https://www.gov.uk/government/news/brit ... ent-review
- Independent report
Growing the contribution of defence to UK prosperity: a report for the Secretary of State for Defence by Philip Dunne MP
https://www.gov.uk/government/publicati ... p-dunne-mpImpact of Brexit
Brexit offers the opportunity to consider whether it remains appropriate for Defence to operate as if the Defence and Security Directive and Article 346 of the Lisbon Treaty continue to apply to defence procurements. There should be a conscious strategic decision as to whether and how to take advantage of any new dispensation, rather than just a rolling-over of the substance of the current process.
The practice of when to apply the existing Article 346 exemption could be examined, to ensure that the UK maintains its critical skills for development of capability which ensures freedom of action and operational advantage. As customer nations for our defence exports who are not members of the EU increasingly seek industrial participation in-country as part of their contractual arrangements, Brexit provides an opportunity to consider if the UK should seek greater UK prosperity benefits from our own procurement.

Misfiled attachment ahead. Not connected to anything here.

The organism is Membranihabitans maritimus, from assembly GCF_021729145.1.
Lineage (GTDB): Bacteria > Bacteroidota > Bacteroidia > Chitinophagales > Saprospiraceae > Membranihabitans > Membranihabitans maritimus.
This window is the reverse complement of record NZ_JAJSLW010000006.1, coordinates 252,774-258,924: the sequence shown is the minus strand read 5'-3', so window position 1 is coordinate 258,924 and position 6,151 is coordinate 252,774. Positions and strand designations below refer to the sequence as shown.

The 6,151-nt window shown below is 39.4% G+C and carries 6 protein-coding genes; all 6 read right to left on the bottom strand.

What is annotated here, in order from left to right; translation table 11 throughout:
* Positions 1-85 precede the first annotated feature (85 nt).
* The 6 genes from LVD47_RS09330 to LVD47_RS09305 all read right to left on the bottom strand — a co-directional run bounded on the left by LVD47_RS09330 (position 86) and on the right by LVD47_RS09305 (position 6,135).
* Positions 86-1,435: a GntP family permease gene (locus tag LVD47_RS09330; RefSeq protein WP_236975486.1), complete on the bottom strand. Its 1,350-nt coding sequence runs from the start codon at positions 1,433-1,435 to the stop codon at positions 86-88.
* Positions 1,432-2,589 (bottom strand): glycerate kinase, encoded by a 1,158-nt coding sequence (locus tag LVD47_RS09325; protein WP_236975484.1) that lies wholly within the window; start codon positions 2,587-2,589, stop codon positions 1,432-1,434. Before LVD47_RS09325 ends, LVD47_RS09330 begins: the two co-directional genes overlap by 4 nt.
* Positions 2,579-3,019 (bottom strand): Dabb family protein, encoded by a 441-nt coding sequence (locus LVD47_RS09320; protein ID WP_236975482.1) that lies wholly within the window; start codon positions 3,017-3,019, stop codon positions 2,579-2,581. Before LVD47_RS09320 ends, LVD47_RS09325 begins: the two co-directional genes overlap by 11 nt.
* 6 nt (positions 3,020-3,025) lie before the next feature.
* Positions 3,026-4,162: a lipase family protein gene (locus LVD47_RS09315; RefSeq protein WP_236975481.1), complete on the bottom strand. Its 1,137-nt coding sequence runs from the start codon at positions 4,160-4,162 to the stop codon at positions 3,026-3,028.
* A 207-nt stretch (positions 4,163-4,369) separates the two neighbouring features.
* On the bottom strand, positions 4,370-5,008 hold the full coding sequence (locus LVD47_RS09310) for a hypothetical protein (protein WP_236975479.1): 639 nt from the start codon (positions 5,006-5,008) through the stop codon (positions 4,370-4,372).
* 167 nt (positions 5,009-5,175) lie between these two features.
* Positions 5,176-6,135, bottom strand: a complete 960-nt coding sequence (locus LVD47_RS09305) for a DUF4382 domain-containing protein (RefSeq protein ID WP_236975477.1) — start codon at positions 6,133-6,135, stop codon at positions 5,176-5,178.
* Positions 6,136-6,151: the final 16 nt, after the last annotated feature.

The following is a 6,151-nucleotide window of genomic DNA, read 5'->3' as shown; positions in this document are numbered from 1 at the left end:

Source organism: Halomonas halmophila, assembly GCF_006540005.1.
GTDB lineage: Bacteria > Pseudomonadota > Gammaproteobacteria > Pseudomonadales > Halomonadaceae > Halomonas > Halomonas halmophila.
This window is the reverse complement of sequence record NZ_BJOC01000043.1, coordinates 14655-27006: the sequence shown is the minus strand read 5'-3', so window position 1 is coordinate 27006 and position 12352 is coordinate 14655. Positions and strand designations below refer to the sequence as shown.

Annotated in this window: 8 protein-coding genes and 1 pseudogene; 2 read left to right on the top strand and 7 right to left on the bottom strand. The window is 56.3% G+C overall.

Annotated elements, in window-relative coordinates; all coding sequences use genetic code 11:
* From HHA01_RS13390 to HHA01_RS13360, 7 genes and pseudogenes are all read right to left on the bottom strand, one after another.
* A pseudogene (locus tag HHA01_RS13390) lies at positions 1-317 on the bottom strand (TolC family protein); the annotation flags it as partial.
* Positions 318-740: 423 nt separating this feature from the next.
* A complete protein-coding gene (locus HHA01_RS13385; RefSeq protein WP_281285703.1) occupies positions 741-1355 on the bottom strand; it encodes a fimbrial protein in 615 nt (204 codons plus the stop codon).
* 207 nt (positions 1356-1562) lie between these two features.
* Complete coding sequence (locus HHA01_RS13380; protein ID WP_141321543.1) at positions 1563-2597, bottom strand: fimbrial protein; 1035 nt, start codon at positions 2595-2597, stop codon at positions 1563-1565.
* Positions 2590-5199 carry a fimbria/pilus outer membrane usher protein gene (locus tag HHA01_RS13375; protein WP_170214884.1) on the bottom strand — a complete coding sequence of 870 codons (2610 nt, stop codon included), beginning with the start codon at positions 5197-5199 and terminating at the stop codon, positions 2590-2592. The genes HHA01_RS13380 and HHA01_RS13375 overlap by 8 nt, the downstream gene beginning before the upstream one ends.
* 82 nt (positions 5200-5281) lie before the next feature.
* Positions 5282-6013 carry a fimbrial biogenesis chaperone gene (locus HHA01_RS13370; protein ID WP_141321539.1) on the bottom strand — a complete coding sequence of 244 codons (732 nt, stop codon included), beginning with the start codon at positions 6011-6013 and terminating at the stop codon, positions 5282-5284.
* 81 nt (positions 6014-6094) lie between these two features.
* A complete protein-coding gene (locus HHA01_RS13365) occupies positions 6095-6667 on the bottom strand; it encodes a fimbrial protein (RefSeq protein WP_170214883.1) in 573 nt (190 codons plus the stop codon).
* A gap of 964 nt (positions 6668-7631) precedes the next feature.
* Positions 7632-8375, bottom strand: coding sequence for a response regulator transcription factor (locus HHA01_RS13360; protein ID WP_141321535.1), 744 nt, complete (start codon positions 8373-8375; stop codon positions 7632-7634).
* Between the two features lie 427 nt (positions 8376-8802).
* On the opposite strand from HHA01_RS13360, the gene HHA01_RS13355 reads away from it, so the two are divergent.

Such arguments are being reflected in the current debate about the Type 31e frigate and Fleet Solid Support (FSS) procurements for the Royal Navy. The Type 31e has clearly been defined as a complex warship which will be built in the UK, but with a competitive tender process, including international contractors to help ensure best value for money. By contrast the FSS, as a Royal Fleet Auxiliary vessel, is not currently classed as a warship and therefore will not be subject to the Article 346 exemption. For FSS and as part of the early objective-setting for other future significant procurements, whether competitive or single source, development of relevant prosperity weighting for UK content and criteria to assess tenders should be considered.
When developing selection criteria for new procurements starting after withdrawal from the EU and during the implementation period, it would be desirable for some weighting to be attached to the prosperity impact in the UK and for the criteria to be transparent to the tenderers, whether international or domestic. (Recommendation 6.34)
Some internal criticism of the time and complexity in procuring equipment and services generally stems from overly rigid application of the EU procurement rules. Acknowledging that the current regime is likely to continue through the implementation period, there is a clear opportunity for the MOD to consider whether it wishes to seek any changes in approach when the UK can frame its own procurement regulations.
MOD to take early action to safeguard its freedom of manoeuvre in procurement post Brexit. (Recommendation 6.35)
Consideration needs to be given as to whether and how any differing UK prosperity weighting and criteria should apply to major procurements expected to be placed after the implementation period following Brexit. (Recommendation 6.36)
Defence is important for Welsh prosperity, independent review concludes
https://www.gov.uk/government/news/defe ... -concludes
BREXIT - Milit. Folgen des EU Austritts der Briten
http://www.doppeladler.com/forum/viewto ... 56&p=50661